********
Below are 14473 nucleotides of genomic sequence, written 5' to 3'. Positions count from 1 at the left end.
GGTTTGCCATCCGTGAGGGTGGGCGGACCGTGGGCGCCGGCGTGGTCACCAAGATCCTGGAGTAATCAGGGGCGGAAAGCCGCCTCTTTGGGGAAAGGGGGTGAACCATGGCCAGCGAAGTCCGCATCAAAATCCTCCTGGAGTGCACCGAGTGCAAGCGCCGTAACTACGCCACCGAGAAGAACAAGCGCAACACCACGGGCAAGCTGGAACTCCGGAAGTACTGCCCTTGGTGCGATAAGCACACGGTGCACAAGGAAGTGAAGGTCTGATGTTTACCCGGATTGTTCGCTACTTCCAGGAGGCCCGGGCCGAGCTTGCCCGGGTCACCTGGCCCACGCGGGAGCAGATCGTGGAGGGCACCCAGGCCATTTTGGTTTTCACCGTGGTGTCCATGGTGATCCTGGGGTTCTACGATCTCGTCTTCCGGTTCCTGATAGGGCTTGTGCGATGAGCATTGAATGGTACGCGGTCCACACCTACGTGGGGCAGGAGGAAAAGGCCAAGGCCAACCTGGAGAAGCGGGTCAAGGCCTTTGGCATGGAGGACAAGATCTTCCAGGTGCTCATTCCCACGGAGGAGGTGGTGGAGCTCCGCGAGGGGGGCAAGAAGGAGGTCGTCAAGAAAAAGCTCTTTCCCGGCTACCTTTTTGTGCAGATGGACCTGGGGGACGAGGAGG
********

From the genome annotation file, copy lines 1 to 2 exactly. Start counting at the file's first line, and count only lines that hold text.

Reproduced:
Below are 14473 nucleotides of genomic sequence, written 5' to 3'. Positions count from 1 at the left end.
GGTTTGCCATCCGTGAGGGTGGGCGGACCGTGGGCGCCGGCGTGGTCACCAAGATCCTGGAGTAATCAGGGGCGGAAAGCCGCCTCTTTGGGGAAAGGGGGTGAACCATGGCCAGCGAAGTCCGCATCAAAATCCTCCTGGAGTGCACCGAGTGCAAGCGCCGTAACTACGCCACCGAGAAGAACAAGCGCAACACCACGGGCAAGCTGGAACTCCGGAAGTACTGCCCTTGGTGCGATAAGCACACGGTGCACAAGGAAGTGAAGGTCTGATGTTTACCCGGATTGTTCGCTACTTCCAGGAGGCCCGGGCCGAGCTTGCCCGGGTCACCTGGCCCACGCGGGAGCAGATCGTGGAGGGCACCCAGGCCATTTTGGTTTTCACCGTGGTGTCCATGGTGATCCTGGGGTTCTACGATCTCGTCTTCCGGTTCCTGATAGGGCTTGTGCGATGAGCATTGAATGGTACGCGGTCCACACCTACGTGGGGCAGGAGGAAAAGGCCAAGGCCAACCTGGAGAAGCGGGTCAAGGCCTTTGGCATGGAGGACAAGATCTTCCAGGTGCTCATTCCCACGGAGGAGGTGGTGGAGCTCCGCGAGGGGGGCAAGAAGGAGGTCGTCAAGAAAAAGCTCTTTCCCGGCTACCTTTTTGTGCAGATGGACCTGGGGGACGAGGAGG